A note from me


Many of you have stuck with me despite my long silence and lack of anything decent…  thank you.  I don’t have many followers but you all mean a lot to me.

I have been writing, just never quite managing to complete.  Too many drafts, too many.  And work and family is where I’ve been focusing on in the last year or so.

So I’m catching up and closing loops.   I hope you like them.


9 May


Who was it
Who walked out
Into the burnt wheat
And reaped smoke?
Who slept on the ashes
And chewed stripped bark
When the raw horse was gone,
Lost teeth and friends,
Watched everybody die,
And kept on running
As the bullets stitched his legs?
Was told that he was dead
But lived again, again?
Who ran across the field
“for Stalin!”?
Who was it
Who won it back for you
But gained nothing?
You do not know
because you do not know
or you do not remember.
Run now, to the hills
Or go out in the garden,
Look up and close your eyes
And be silent
And you might taste the bitter drops
Of ashes scattered
High above the spring breeze.

What a wonderful war


I am your enemy now.

You will come for me tomorrow night,
gathering noisily with the others
outside my shuttered windows.
You will come to kill me, tomorrow night,
With a gun or a machete or a stick
or whatever it is you’re given.
You will watch afterwards
as they smother my wife in her screams,
and then you will rape my daughter,
you know, the younger one, the one
your son used to read out loud to
on the porch.

You will do it
because you are afraid.
Because you are afraid
that I will do the same.
That’s what he warned us all about,
the butcher, as he sipped his tea,
that big belly napping on his knees,
and he looked us straight in the eye
and wagged his finger.

Last breath


What would you do
If this was your final breath
And you had seconds left
And you knew?

Would you protest
Eyes wide with fear and regret?
Would you clutch salvation
With your calloused prayers?

Or would you remember 
The breath of a kiss against your ear
And your child’s trusting hand
Gripping yours?

Me, I would hold my breath
So I could throw down these lines
And give you this scrap of paper
To carry in your pocket.

Lines written on Francesca’s birthday (2)


I watched the sun rise from the dunes
And sink beneath the yellow plains
Then home I came
And there I saw
Right there
A girl with sunkissed hair.

I looked but did not dare to touch,
You better touch while I’m still there
Thats what she said
And that was fair
So fair
The girl with sunkissed hair.

We said our vows and took our chances
Exchanging glances and whatever else we dared
And perfect gifts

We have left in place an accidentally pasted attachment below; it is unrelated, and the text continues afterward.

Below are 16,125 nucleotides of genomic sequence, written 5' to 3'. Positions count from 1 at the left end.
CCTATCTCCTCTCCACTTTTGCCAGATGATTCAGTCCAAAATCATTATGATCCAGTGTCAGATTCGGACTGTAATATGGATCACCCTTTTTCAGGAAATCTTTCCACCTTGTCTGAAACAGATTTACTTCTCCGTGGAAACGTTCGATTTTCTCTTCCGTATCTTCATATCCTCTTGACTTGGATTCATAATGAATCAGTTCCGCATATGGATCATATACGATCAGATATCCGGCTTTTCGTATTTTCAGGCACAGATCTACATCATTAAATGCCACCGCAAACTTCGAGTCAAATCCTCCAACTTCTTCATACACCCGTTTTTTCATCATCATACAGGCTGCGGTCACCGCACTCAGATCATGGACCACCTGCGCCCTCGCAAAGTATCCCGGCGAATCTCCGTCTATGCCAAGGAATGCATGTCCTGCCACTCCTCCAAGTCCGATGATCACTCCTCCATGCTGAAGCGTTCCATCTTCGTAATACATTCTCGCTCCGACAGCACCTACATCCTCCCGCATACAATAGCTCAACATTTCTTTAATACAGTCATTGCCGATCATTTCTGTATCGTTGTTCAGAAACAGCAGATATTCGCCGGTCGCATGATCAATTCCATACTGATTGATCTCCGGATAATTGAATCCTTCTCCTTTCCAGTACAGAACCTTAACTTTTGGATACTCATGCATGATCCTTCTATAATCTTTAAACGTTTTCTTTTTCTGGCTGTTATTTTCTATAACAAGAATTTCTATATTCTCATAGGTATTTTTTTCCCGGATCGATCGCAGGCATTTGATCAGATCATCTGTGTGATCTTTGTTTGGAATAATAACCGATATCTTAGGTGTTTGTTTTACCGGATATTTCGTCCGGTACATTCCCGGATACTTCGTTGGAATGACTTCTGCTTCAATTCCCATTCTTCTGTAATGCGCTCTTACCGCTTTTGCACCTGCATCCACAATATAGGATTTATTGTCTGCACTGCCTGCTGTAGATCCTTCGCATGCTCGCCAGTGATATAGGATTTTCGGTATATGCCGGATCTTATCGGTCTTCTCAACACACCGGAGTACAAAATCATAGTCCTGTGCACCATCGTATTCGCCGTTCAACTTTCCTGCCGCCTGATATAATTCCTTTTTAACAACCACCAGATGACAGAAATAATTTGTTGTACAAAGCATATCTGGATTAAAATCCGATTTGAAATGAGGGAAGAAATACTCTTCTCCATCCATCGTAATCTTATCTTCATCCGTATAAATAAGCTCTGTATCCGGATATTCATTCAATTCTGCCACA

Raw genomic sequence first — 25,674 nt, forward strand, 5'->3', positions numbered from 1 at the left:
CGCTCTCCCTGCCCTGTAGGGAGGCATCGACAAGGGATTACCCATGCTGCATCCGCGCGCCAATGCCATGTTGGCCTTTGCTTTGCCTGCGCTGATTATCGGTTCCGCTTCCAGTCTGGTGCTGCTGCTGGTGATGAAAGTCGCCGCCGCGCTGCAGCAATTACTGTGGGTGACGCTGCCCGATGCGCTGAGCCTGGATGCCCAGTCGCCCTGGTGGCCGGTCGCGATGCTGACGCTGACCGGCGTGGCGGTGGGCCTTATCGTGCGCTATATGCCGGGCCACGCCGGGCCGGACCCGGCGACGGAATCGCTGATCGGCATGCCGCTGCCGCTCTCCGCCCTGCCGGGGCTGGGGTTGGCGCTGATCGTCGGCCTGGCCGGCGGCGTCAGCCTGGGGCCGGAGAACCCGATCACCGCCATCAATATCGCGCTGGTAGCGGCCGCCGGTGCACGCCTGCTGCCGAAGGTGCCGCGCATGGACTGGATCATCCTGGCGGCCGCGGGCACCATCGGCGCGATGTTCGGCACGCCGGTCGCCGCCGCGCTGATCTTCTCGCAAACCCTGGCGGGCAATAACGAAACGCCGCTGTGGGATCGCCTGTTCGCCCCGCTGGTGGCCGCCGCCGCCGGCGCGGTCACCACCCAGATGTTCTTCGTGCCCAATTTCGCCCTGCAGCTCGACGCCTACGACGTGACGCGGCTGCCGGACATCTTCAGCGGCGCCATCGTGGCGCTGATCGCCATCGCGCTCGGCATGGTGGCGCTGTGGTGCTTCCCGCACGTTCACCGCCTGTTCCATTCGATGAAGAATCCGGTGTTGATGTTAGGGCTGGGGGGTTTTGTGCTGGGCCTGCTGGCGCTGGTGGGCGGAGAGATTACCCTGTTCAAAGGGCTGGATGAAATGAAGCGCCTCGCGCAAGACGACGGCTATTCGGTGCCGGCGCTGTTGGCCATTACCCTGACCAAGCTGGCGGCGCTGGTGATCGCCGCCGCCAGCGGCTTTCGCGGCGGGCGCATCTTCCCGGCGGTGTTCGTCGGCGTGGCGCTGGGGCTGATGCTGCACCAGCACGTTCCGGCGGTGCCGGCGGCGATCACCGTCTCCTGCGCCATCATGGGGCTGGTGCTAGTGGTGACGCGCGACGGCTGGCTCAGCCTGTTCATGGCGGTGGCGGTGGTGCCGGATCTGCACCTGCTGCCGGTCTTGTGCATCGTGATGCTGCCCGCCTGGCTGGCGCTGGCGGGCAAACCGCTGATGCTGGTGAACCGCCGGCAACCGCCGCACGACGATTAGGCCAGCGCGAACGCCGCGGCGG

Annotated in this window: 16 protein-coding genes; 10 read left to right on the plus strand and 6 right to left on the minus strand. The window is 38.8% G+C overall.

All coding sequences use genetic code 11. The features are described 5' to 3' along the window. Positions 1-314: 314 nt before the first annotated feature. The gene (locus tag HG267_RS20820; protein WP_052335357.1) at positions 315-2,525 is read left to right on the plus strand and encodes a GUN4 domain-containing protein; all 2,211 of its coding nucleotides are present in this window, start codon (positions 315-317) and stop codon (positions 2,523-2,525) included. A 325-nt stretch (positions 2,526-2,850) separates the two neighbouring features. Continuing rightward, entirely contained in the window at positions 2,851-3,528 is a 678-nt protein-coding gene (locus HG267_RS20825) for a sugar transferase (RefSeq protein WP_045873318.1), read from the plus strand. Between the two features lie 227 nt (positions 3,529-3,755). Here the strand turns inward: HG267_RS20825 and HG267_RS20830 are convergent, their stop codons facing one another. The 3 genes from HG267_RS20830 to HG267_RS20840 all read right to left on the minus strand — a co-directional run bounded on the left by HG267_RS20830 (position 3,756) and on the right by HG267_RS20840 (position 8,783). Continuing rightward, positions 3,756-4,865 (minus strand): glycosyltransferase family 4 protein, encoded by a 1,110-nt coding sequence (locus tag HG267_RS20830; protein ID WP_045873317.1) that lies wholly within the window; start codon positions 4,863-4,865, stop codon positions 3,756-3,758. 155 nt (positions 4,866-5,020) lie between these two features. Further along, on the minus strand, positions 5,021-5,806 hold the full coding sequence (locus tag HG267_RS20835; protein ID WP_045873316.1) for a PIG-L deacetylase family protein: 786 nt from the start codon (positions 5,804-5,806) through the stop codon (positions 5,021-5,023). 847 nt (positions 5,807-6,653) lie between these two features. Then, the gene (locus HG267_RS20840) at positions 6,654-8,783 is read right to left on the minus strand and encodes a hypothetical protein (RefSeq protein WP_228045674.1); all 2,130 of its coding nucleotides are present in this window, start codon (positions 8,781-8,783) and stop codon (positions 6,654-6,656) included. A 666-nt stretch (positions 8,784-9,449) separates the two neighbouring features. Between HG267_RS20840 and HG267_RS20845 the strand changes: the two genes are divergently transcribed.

Of boyish laughter
Just there
With sunshine in their hair.

Sometimes when I recall the dunes
Or sink beneath the yellow plains
I open up my eyes again
And see her there
Still there
My girl with the sunkissed hair.

Lines written on Francesca’s birthday (1)


The voices seem so quiet now
Quietly in wait for us to fall
To fall forgetful into their forgiving arms
To fall apart
And to forget our passion’s vows
Our precious vows.

Yes, there are some who’ll put their finger to their lips
In case our voices stir their everlasting peace
And as those others close their lids to sleep
Among the sleeping
We’re dancing still upon our coffins
With our bare feet

Yes, I do believe the sun it also rises
But I am not surprised some think it’s getting cold
And if there are no more surprises to behold
I do believe
The scribbled notes along the margins
Is where the tales of the brave are told.

– o –

25 July 2012

The recital


The auditorium is silent
Silent in anticipation.
An occasional cough
Disturbs the waiting.

He walks up to the lectern.
Intelligent glasses.
His mouth amorous,
Around his eager vowels
And protesting consonants.

He reads:

It sits.
In its taught indifference,
The punctuated turgid stalk
Directing salivating eyes to unctuous promises:
The tender head,
Glistening with the pleasures
Of its oily textures.
Its snapped back
Itching in its vinaigrette.”

The crowd goes wild.

Yet I am still and silent,
Waiting for my turn backstage.
Defiant manuscripts
Fall from my hands.
I’ll let the feet and muck
Render my invective,
The raw confessions of my love and hate
Now I will go on stage
And try to muster from the depths of my submission
Something more refined.
Perhaps a limerick will come to mind.

– o –

satirising Robin Robertson    http://www.poetryarchive.org/poetryarchive/singlePoem.do?poemId=7611

The 8:15 at Clapham Junction


An eternity of nothing crammed into futile sockets,
they stand and shift
with distant stubborn menace
as sleepy panicked crowds
squeeze through their blanket faces.

The crowd ejects itself and then injects
slow and insinuating
but clinging on in blinded panic
struggling and resisting
like some lethargic granularity
in and out of a forever fouled anulus.

But can you smell the autumn just beyond?
There are still gusts of air to be had
as you stand back, head craned,
catching the raindrops on your tongue
until the next train comes.